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Maria Jose Mir, "Anatomía", 2015, Light and seam on canvas, 63 x 48 in. Photo by G.Lowry and courtesy of Carolina Oltra
 


Carolina Barros. Red de alerta, 2017. Xilograph on wood and acrylic. 47.2 x 31.5 in. 6 modules of 15.8 x 15.8 in. Photo taken by UCA photographer, Gustavo Lowry on the day of the inauguration
 


Maria Elena Covarrubias. Mapas, 2018. Mixed media on paper. 59 x 67 in. Photo: Alvaro Mardones
 


Catalina Mena. Confiar (Trust), 2017. Ink and graphite pencil on paper. 59.8 x 37.8 in.
 

 
Art Notes
UCA Fine Arts Pavilion

06/July/2018



Buenos Aires, Argentina
Victoria Verlichak



The works by the twenty Chilean contemporary artists of this "Improbable Collection" had a long and difficult journey but finally made it to safe harbor. After traveling from Paris to Chile and surviving a wreck in the area of Chiloe, the pieces were displayed in the Fine Arts Pavilion located in Puerto Madero, from where it is possible to observe the waters of the channels.


As pointed out by curator Ernesto Muñoz in the fiction that he imagined, the works in the exhibition were gathered by collector Olena Sewick during the tumultuous 1920s and 1930s, after fleeing her homeland of Ukraine with her family. During her exile in Paris, Sewick met her husband, a Chilean landowner. There, she entered into contact with and acquired works by many Latin American vanguardist artists. As result of an initiative by her grandchildren, the collection arrived to the Southern Hemisphere and to the art space of the Universidad Católica Argentina; it is not known how many works were lost during the journey.


The works emphasize the use of materials like textiles (some reused), rocks and metals, as well as water. They impress for the strength of their instability (the portrait by Francisco Peró and the watercolors by Glavia Rebori, for instance), as well as for the coherence of their diversity (the geopolitical conflicts and domestic universes by Catalina Mena and Tereza Ortúzar).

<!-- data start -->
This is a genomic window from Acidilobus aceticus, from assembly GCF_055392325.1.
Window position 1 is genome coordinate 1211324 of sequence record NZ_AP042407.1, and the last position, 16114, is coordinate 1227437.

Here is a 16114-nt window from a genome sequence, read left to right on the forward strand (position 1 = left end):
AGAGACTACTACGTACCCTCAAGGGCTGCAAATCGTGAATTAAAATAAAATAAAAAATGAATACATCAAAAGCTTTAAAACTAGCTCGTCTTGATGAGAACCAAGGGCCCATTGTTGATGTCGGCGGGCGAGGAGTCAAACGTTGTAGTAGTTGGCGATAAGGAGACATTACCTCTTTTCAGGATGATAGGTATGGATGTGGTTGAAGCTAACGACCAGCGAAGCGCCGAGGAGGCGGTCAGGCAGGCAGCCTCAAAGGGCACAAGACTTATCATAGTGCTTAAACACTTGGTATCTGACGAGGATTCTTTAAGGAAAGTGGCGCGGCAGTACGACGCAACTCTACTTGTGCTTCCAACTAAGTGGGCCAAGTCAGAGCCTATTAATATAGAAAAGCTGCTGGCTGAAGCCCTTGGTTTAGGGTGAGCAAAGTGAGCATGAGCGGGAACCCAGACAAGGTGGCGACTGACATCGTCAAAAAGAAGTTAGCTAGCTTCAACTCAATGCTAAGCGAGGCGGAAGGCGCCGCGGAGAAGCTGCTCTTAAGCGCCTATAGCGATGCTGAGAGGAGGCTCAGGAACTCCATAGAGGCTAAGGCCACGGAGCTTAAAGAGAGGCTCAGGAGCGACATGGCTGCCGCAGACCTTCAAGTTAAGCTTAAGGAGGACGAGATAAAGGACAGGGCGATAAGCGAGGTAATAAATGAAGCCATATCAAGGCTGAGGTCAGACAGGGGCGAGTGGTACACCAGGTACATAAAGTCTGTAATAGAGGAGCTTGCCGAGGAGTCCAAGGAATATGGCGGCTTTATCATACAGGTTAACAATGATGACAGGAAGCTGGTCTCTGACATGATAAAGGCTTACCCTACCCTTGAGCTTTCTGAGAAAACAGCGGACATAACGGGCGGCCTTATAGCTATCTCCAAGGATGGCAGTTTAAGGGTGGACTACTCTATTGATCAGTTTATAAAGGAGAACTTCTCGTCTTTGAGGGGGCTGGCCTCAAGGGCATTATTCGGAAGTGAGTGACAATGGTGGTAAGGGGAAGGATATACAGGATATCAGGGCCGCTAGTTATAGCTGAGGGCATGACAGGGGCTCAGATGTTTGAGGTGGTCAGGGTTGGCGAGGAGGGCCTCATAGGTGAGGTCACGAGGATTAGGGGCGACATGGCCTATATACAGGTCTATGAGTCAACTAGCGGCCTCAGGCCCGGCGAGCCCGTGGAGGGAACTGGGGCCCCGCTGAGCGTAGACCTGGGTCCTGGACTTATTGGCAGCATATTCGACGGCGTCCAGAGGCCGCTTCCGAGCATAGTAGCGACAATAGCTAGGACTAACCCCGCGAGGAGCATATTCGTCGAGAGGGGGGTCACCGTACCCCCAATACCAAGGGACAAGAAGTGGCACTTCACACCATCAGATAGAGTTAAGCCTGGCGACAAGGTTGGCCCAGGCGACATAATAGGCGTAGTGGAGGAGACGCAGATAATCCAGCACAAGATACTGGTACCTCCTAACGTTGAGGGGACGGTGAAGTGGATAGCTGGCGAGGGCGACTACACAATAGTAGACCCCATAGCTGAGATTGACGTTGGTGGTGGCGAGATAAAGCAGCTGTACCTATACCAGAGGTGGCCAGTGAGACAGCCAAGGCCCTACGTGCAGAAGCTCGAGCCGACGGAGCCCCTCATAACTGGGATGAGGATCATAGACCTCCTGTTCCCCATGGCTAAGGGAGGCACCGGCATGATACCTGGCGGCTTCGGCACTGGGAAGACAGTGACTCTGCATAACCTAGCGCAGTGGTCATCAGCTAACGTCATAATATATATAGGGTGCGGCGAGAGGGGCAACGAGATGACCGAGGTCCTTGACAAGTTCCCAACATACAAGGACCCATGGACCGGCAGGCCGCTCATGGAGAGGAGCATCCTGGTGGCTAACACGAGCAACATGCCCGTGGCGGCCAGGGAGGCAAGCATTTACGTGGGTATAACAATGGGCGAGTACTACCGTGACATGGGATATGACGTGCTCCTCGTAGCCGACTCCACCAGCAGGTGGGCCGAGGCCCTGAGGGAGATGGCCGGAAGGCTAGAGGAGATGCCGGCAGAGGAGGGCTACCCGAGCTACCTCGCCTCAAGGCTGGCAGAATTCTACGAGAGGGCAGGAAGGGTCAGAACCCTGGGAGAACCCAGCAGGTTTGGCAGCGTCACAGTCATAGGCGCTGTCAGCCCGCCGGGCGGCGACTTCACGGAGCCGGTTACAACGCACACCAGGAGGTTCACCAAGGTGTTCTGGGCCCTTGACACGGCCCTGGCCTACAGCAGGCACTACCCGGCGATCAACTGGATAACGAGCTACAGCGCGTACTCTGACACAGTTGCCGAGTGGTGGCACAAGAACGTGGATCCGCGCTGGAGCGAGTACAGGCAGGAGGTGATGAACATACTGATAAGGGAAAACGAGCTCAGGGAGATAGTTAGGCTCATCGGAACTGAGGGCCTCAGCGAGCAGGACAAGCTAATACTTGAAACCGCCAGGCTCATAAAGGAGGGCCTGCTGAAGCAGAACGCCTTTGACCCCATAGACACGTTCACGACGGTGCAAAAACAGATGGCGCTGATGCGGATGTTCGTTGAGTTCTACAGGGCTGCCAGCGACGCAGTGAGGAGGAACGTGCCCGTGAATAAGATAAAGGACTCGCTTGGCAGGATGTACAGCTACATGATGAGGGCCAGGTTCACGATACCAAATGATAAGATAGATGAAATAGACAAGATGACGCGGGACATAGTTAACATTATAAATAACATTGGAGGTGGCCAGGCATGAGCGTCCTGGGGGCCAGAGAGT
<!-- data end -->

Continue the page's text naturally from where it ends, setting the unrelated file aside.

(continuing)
Paintings, engravings, objects, collages, and drawings attest to the passing of time, mankind's actions on the environment (xylographs by María Elena Vial, kinetic work by Carolina Barros, oil paintings by Hernán Gana), as well as to the presence of the natural world (oil paintings by Lorenzo Moya and Devenir, pieces by Guadalupe Valdés that showcase remnants, fragments of memory).


The textiles appear in the maps, "borders and boundaries" hand-stitched by Martín Eluchans; in the "pond" rendered on a veil with watercolors and in a digital print by Angela Wilson; in the tar felt that Paz Lira immerses in the ocean and in the installation by Maite Izquierdo, whose title could very well summarize the spirit of the exhibition: La belleza de la fragilidad (The Beauty of Fragility). María José Mir relies on light over ethereal silhouettes made of fabric while Carlos Edwards reflects it on marble.


While María Elena Covarrubias outlines abstract maps with small pieces of glued paper, Amelia Errázuriz poses existential questions using wood remnants and plastic thread. The conceptually and visually compelling intervened photographic print on copper plate by Carolina Oltra combines the toughness of copper with the effectiveness of digital technology and the historical significance of the Mapocho River—located on the edge of the ever-expanding city of Santiago, it is where many people met their deaths during the Pinochet dictatorship. Wood, and also metal, where used in the Libro de ejercicios (Book of Exercises) by Benjamín Guzmán—a piece that, through the absence of text, becomes pure materiality. Among the artist participating in the exhibition, Pedro Tyler is perhaps the best known to the people of Río de la Plata. He knows the strength of the metals well and for many years has been working with metal measuring tapes made in China—in this instance, turned into a recurrent mathematic symbol of the infinite—which he ascends and descends to create beautiful forms that predict all kinds of fortunes.


 





 


 

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